Enteroviruses
Author: Yin Huang
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General overview
Enterovirus, a kind of small (30 nm), nonenveloped, singlestranded RNA viruses, belongs to the family Picornaviridae. While most of the enterovirus infections are relatively mild and result in complete recovery of the patient, they can also cause severe and fatal diseases such as meningitis, encephalitis, myocarditis, neonatal sepsis, and polio. Infection occurs mainly via fecaloral transmission and less commonly by respiratory droplets. While no known nonhuman reservoirs have been identified, waterborne, foodborne, and bloodborne transmissions have been reported (Stalkup and Chilukuri 2002).
Summary Data
Cliver (1981) challenged pigs with Porcine enterovirus type 3 and 7 via oral exposure route.
Experiment serial number 
Reference 
Host type 
Agent strain 
Route 
# of doses 
Dose units 
Response 
Best fit model 
Optimized parameter(s) 
LD_{50}/ID_{50}

63* 
^{[1]} 
pig 
porcine, PE705i 
oral 
3 
pfu 
infection 
exponential 
k = 3.74E03 
1.85E+02

62 
^{[1]} 
pig 
porcine, PE3ECPO6 
oral 
3 
pfu 
infection 
exponential 
k = 2.96E04 
2.34E+03

*This model is preferred in most circumstances. However, consider all available models to decide which one is most appropriate for your analysis.


^{*}Recommended Model
It is recommended that experiment 63 should be used as the best doseresponse model. A more virulent strain in experiment 1 can be more meaningful for emergency preparedness.
a:
Optimization Output for experiment 63
pigs/ Porcine enterovirus type 7 ^{[1]}
Dose 
infected 
Noninfected 
Total

250 
4 
2 
6

250 
3 
3 
6

1000 
5 
0 
5


Goodness of fit and model selection
Model 
Deviance 
Δ 
Degrees of freedom 
χ^{2}_{0.95,1} pvalue 
χ^{2}_{0.95,mk} pvalue

Exponential

0.614

5.49e05

2

3.84 1

5.99 0.736

Beta Poisson

0.614

1

3.84 0.433

Exponential is preferred to betaPoisson; cannot reject good fit for exponential.


Optimized k parameter for the exponential model, from 10000 bootstrap iterations
Parameter

MLE estimate

Percentiles

0.5% 
2.5% 
5% 
95% 
97.5% 
99.5%

k 
3.74E03 
1.83E03 
2.19E03 
2.19E03 
5.62E03 
5.62E03 
5.62E03

ID50/LD50/ETC* 
1.85E+02 
1.23E+02 
1.23E+02 
1.23E+02 
3.16E+02 
3.16E+02 
3.79E+02

*Not a parameter of the exponential model; however, it facilitates comparison with other models.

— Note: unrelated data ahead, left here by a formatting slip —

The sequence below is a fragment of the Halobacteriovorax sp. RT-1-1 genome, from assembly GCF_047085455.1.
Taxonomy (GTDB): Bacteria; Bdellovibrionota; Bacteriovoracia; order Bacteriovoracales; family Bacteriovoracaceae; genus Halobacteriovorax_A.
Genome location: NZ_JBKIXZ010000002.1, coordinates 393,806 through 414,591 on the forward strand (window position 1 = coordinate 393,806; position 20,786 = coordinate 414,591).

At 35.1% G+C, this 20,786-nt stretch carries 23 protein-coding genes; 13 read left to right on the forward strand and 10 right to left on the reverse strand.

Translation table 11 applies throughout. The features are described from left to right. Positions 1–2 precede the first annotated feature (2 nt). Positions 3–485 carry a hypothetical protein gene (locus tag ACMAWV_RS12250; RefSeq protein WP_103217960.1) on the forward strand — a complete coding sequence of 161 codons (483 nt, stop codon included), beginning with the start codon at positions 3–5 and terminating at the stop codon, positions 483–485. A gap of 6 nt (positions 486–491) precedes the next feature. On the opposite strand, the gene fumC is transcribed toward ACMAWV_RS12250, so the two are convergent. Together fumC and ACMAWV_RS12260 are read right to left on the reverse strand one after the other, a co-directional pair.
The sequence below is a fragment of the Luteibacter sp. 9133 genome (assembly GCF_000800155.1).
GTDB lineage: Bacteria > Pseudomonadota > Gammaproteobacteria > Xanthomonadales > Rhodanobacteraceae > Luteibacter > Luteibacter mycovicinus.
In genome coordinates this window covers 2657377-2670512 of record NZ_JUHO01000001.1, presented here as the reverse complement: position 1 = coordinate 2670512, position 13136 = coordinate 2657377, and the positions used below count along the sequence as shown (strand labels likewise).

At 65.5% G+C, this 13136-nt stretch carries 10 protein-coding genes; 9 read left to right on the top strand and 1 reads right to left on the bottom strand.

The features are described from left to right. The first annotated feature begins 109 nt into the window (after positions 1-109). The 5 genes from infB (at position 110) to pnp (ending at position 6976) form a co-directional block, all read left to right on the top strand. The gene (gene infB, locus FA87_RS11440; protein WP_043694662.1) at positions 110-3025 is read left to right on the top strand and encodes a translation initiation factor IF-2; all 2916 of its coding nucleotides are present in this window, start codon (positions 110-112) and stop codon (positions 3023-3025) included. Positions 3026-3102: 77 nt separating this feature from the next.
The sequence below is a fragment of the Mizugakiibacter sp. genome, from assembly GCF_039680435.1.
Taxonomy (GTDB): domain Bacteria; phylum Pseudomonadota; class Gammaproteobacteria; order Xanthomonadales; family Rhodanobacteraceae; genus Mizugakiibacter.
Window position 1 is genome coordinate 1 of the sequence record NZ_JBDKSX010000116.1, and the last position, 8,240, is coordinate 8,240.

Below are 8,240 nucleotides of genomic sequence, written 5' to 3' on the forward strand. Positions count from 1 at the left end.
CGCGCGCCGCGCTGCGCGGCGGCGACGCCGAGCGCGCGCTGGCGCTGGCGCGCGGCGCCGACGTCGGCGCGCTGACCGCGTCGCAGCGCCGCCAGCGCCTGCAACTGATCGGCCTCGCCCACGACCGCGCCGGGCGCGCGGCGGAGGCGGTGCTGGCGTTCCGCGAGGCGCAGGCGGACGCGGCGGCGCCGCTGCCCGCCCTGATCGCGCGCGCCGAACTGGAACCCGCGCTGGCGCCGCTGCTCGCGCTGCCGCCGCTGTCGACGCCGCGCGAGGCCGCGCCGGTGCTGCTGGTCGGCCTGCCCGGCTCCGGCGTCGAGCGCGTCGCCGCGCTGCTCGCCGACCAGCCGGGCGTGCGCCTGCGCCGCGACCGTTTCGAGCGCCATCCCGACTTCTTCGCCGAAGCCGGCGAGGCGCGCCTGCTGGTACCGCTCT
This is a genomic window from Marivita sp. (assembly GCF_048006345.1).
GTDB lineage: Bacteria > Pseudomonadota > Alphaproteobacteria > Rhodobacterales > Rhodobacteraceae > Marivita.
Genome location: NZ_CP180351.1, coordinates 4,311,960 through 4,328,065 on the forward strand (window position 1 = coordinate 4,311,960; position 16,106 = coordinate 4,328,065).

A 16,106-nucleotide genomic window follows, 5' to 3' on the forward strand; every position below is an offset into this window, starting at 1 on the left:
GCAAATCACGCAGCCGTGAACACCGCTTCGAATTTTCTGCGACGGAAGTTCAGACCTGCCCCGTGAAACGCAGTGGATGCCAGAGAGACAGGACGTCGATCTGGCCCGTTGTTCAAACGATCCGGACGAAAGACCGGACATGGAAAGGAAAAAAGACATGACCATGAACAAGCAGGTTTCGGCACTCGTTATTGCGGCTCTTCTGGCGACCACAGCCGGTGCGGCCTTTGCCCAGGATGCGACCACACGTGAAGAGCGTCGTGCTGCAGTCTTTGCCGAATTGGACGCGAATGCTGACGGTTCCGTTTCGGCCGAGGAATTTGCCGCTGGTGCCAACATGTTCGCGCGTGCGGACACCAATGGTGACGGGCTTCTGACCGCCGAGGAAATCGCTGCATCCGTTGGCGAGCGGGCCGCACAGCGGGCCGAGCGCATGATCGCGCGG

Parameter histogram for exponential model (uncertainty of the parameter) Exponential model plot, with confidence bounds around optimized model
Optimization Output for experiment 62
Pigs/ Porcine enterovirus type 3 Strain model data ^{[1]}
Dose 
infected 
Noninfected 
Total

100 
0 
3 
3

250 
0 
6 
6

1000 
2 
4 
6


Goodness of fit and model selection
Model 
Deviance 
Δ 
Degrees of freedom 
χ^{2}_{0.95,1} pvalue 
χ^{2}_{0.95,mk} pvalue

Exponential

1.24

0.000314

2

3.84 1

5.99 0.537

Beta Poisson

1.24

1

3.84 0.265

Exponential is preferred to betaPoisson; cannot reject good fit for exponential.


Optimized k parameter for the exponential model, from 10000 bootstrap iterations
Parameter

MLE estimate

Percentiles

0.5% 
2.5% 
5% 
95% 
97.5% 
99.5%

k 
2.96E04 
2.40E17 
2.40E17 
2.40E17 
7.19E04 
7.19E04 
1.02E03

ID50/LD50/ETC* 
2.34E+03 
6.77E+02 
9.64E+02 
9.64E+02 
2.89E+16 
2.89E+16 
2.89E+16

*Not a parameter of the exponential model; however, it facilitates comparison with other models.


Parameter histogram for exponential model (uncertainty of the parameter) Exponential model plot, with confidence bounds around optimized model
Summary
The different LD_{50} for these two experiments indicates various virulence between pathogen strains.
References
 ↑ ^{1.0} ^{1.1} ^{1.2} ^{1.3} Cliver, D. O. (1981). "Experimental infection by waterborne enteroviruses." Journal of Food Protection 44: 861865.
Cliver, D. O. (1981). "Experimental infection by waterborne enteroviruses." Journal of Food Protection 44: 861865.
Stalkup, J. R. and S. Chilukuri (2002). "Enterovirus infections: a review of clinical presentation, diagnosis, and treatment." Dermatologic clinics 20(2): 217223.